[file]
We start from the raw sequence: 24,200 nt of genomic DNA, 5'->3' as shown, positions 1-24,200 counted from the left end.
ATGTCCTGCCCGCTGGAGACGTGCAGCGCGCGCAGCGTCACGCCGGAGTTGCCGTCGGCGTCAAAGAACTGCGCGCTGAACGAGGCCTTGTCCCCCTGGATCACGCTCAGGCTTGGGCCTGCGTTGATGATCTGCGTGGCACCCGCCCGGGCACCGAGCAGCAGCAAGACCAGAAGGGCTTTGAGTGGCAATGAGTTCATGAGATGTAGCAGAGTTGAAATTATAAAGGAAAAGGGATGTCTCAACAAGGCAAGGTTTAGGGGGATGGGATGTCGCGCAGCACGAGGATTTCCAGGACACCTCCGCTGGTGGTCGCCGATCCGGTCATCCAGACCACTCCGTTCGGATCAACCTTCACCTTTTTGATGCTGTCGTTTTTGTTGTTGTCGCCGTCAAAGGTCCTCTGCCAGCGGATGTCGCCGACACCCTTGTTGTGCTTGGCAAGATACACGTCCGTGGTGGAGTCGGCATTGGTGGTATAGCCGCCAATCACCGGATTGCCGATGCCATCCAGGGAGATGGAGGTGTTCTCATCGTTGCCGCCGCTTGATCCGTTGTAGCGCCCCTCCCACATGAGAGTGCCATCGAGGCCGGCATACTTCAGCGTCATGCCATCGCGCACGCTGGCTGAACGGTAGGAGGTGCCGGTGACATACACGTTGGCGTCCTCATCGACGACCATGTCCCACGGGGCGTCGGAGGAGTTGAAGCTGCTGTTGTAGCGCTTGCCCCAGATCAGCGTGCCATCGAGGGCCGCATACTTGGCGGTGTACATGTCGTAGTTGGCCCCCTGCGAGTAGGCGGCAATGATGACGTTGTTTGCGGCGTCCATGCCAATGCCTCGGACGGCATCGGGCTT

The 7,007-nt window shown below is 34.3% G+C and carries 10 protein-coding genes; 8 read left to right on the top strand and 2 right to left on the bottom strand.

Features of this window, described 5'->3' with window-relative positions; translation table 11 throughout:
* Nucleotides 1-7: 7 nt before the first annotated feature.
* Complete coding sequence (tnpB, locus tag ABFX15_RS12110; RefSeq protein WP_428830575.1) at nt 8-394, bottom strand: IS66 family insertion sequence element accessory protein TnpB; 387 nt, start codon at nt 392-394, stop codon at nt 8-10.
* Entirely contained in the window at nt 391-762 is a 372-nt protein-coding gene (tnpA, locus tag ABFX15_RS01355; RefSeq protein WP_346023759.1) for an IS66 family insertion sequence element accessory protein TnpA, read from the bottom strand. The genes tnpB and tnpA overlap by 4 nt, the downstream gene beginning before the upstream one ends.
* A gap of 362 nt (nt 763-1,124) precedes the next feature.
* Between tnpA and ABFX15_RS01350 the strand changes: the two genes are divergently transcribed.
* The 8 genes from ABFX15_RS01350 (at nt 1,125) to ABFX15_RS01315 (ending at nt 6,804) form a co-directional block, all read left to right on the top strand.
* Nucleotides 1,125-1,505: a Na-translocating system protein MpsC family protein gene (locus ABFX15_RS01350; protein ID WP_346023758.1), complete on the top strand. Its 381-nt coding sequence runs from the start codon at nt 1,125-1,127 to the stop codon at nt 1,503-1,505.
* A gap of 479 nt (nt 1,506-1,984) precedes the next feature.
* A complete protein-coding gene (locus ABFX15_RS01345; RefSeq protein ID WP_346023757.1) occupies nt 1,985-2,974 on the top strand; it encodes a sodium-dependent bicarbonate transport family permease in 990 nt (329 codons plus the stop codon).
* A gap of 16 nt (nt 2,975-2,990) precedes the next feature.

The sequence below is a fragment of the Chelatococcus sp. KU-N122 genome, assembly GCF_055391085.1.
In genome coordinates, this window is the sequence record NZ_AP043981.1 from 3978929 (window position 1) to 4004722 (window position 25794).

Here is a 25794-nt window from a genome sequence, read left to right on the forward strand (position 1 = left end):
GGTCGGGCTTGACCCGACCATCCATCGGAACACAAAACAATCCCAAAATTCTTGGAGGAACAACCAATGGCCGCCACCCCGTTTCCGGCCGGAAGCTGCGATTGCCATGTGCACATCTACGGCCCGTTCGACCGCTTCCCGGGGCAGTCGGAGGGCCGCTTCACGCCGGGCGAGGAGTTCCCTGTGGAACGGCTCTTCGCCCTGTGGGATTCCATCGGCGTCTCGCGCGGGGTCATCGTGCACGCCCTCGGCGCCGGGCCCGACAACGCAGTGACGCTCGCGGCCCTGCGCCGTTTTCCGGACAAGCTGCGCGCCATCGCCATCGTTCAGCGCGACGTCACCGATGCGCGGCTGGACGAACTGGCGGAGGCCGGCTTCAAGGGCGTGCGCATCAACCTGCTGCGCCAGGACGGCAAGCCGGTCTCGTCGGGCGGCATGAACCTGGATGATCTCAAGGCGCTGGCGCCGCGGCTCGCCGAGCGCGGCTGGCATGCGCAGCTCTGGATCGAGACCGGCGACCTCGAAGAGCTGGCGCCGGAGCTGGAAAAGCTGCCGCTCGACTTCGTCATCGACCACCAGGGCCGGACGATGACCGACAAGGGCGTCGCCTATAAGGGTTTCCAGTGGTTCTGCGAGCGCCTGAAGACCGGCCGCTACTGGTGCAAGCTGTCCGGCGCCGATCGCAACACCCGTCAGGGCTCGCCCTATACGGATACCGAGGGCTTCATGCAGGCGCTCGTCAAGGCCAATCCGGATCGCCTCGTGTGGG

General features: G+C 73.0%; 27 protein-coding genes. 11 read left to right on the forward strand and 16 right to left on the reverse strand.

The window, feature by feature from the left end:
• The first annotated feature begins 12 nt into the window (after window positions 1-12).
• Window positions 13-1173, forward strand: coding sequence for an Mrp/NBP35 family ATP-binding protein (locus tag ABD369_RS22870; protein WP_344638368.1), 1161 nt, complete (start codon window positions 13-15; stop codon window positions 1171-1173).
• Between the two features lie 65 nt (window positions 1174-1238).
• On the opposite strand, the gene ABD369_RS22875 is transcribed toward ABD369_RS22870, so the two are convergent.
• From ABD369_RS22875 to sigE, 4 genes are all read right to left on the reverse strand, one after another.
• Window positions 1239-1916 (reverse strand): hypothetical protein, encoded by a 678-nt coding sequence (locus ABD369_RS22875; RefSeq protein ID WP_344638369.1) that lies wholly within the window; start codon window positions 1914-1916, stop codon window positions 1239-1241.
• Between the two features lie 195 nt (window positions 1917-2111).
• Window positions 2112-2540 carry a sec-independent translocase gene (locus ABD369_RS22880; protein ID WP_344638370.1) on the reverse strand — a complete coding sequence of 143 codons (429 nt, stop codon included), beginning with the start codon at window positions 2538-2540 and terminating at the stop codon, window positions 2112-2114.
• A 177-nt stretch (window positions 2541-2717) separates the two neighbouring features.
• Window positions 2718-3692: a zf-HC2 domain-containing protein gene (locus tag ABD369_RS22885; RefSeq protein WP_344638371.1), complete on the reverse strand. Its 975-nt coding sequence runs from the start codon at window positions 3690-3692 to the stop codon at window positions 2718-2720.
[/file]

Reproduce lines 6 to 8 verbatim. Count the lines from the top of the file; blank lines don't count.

* Complete coding sequence (tnpB, locus tag ABFX15_RS12110; RefSeq protein WP_428830575.1) at nt 8-394, bottom strand: IS66 family insertion sequence element accessory protein TnpB; 387 nt, start codon at nt 392-394, stop codon at nt 8-10.
* Entirely contained in the window at nt 391-762 is a 372-nt protein-coding gene (tnpA, locus tag ABFX15_RS01355; RefSeq protein WP_346023759.1) for an IS66 family insertion sequence element accessory protein TnpA, read from the bottom strand. The genes tnpB and tnpA overlap by 4 nt, the downstream gene beginning before the upstream one ends.
* A gap of 362 nt (nt 763-1,124) precedes the next feature.